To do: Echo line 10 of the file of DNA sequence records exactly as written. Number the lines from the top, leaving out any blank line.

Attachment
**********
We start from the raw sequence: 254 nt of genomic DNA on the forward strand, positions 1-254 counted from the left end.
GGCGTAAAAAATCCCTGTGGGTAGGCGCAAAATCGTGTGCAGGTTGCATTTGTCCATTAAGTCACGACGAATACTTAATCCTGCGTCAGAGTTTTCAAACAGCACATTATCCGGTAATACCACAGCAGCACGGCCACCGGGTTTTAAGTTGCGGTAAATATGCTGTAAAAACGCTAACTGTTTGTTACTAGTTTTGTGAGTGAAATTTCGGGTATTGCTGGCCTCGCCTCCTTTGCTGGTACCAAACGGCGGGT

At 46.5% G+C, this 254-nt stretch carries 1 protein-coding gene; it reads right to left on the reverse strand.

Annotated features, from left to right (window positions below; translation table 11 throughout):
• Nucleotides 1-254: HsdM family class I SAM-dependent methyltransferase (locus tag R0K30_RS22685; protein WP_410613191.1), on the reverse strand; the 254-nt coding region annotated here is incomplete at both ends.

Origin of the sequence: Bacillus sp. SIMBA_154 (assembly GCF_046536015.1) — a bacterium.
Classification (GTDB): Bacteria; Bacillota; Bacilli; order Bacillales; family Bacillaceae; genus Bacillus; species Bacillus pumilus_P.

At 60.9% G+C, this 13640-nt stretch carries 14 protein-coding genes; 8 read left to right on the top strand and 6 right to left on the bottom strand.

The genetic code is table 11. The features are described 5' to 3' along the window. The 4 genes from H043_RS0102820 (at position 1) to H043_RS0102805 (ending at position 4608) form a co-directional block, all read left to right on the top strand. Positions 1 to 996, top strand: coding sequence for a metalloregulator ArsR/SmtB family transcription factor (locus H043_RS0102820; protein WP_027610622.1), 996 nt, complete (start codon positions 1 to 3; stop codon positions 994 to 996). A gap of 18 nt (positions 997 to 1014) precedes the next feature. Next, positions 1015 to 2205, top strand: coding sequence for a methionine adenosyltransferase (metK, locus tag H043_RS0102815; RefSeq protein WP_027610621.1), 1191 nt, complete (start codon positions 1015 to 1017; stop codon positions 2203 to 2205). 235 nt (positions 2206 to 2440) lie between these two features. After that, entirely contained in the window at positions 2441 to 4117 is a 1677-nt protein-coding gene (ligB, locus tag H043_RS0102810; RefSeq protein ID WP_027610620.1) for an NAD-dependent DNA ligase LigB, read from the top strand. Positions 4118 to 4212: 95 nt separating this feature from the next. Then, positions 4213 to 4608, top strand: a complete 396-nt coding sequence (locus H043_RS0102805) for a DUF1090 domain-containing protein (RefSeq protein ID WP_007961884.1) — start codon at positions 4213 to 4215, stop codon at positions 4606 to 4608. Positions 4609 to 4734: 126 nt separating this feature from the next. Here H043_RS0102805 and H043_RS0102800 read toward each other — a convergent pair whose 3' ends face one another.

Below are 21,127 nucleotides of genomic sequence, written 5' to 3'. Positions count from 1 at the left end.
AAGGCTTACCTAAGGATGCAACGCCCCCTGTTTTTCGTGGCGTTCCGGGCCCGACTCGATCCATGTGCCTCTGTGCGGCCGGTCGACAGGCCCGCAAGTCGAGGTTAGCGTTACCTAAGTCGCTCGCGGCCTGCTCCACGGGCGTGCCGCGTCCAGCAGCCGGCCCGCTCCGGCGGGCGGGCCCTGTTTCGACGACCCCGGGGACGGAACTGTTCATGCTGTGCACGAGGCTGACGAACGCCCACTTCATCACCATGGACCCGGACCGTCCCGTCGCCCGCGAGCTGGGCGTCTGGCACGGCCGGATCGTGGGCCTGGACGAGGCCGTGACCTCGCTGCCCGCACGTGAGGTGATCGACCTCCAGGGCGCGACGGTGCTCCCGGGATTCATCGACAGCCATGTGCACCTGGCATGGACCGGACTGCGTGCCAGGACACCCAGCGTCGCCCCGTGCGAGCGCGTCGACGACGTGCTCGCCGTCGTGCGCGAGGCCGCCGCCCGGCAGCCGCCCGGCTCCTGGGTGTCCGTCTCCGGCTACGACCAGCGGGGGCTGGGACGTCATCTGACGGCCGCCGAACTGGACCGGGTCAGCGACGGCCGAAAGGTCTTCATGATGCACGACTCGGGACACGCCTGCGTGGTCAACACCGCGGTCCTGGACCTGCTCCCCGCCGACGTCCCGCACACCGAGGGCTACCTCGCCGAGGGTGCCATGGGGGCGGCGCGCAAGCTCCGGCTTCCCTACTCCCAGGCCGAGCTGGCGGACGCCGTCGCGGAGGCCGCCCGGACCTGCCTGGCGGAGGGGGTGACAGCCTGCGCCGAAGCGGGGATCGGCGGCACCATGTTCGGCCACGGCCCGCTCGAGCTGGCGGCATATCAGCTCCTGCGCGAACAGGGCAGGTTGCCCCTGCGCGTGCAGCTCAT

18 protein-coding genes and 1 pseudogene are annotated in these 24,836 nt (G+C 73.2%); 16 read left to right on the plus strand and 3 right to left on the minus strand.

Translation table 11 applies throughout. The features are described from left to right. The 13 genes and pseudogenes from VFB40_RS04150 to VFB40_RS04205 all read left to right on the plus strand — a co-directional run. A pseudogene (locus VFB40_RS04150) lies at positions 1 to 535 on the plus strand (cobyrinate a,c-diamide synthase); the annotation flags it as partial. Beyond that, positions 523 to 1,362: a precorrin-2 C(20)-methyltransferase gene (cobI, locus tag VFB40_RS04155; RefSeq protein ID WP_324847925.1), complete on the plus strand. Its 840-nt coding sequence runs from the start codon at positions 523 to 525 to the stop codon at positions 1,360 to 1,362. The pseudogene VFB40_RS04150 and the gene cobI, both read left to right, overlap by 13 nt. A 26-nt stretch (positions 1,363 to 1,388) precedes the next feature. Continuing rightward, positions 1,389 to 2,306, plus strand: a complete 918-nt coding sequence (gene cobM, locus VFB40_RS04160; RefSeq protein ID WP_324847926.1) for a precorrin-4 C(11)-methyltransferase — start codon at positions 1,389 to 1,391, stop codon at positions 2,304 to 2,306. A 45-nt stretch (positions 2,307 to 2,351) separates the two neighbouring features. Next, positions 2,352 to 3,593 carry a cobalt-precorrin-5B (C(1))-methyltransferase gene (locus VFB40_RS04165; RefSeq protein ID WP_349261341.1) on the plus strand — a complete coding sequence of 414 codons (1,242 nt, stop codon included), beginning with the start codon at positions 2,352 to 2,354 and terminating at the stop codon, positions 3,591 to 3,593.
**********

Below are 21,127 nucleotides of genomic sequence, written 5' to 3'. Positions count from 1 at the left end.